It’s January 1959 and Cuba is in the verge of a change that would shape the future of the country and would carry significant implications in the 60’s Cold War between United States and Soviet Union. All began in 1953 with a group of young intellectuals led by Fidel Castro that, inflated by ideas of equality and freedom, decided to challenge the current dictatorship under Fulgencio Batista’s iron fist. Cuba was, until then, a thriving and rich island that attracted foreign investment and was one of the top holiday destinations, specially for Americans. It was also a country of deep social contrasts, with most of the population uneducated and living in the verge of poverty.
After a first unsuccessful attempt of overthrowing the regime, which resulted in many of the insurgents being assassinated and produced one of the most important written works of Cuban history – “History will absolve me”, by Fidel Castro – the survivors were exiled and, in Mexico, ended up meeting “Che” Guevara, an Argentinian doctor full of revolutionary ideas and ready to embrace a nobel cause. This would turn the fate of the revolution and after some time of preparation, a new group of men, who called themselves the 26th of July Movement, returned to Cuba and led a guerrilla type of war that would end up being victorious.
To learn all of this we had to visit the Museo de la Revolución which was also the presidential palace untill Batista. You pay 5 pesos convertibles or CUC (somewhat the same as 5 US dollars) and a plus 2 CUC if you want to take pics. The museum has everything described in the utmost detail, with artefacts like goggles, military uniforms, war correspondence and schematics of war strategy. There is also detailed information about the American invasion of Bay of Pigs, in an attempt of sabotaging a threatening Communist government. You also get the chance to know a bit more about the two major heroes of Cuban Revolution, Che Guevara and Camilo Cienfuegos, the last being the man most loved by the Cuban people. The palace also keeps the original bullet wholes that attest the fight between the regime’s police and the revolutionaries. The last part of the exposition is a look into the bright future of Cuba, with an insight in the free education and healthcare systems that are the main achievements of Castro’s government. Unfortunately, this ends in the 80’s so we wondered where was the rest of the future (maybe they stopped in time…).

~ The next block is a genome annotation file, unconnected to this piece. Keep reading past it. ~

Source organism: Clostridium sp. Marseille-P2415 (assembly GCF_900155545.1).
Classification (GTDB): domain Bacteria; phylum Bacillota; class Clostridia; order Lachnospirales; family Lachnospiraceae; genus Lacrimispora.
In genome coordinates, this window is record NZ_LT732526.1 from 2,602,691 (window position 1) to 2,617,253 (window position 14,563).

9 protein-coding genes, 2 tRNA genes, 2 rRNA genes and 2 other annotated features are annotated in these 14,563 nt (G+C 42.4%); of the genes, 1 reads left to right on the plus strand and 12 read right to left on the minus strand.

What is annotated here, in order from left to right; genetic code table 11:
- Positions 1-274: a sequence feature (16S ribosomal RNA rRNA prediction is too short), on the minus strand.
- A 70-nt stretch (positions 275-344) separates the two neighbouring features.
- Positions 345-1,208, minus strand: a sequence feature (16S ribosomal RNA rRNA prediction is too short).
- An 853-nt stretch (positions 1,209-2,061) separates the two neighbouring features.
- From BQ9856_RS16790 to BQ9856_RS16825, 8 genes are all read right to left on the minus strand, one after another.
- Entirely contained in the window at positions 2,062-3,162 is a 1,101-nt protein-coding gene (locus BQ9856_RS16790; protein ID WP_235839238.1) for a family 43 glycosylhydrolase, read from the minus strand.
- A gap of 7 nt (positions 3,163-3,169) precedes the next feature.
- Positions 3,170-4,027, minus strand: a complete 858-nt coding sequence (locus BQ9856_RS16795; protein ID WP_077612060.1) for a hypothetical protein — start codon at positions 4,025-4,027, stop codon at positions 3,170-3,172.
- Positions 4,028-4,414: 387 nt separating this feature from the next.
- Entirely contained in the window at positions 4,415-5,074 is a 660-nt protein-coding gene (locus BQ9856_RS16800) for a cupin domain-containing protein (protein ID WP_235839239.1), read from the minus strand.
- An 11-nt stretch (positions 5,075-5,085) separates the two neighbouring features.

Catching a bus in Malecon, we made the touristic tour that would take us to Vedado, the chic neighbourhood with it’s little palatial houses and gardens, it’s American styled named avenues (they also have a 5th Avenue) and big hotels; and to the iconic Plaza de la Revolución, where you can see Che’s big mural in a building front, together with Cienfuegos. The line “Vas bien Fidel” was supposedly said by the last when Castro was giving a speech and asked Camillo if he was doing well.
We wanted to know a bit more about Cuba’s political and cultural scene so what’s best than to check what’s on the book shelves! Go to Plaza de Armas in Havana Vieja and you’ll find countless street stalls where you can appreciate what’s accessible to tourists and locals. We ended up buying the Communist Manifest, Che’s economical philosophy and several other books that would be our reading options for the rest of the stay. It’s always nice to find a garden bench, watch the locals and tourists passing by, Joao taking a nap and me opening a book and learning about this wonderful and mysterious country!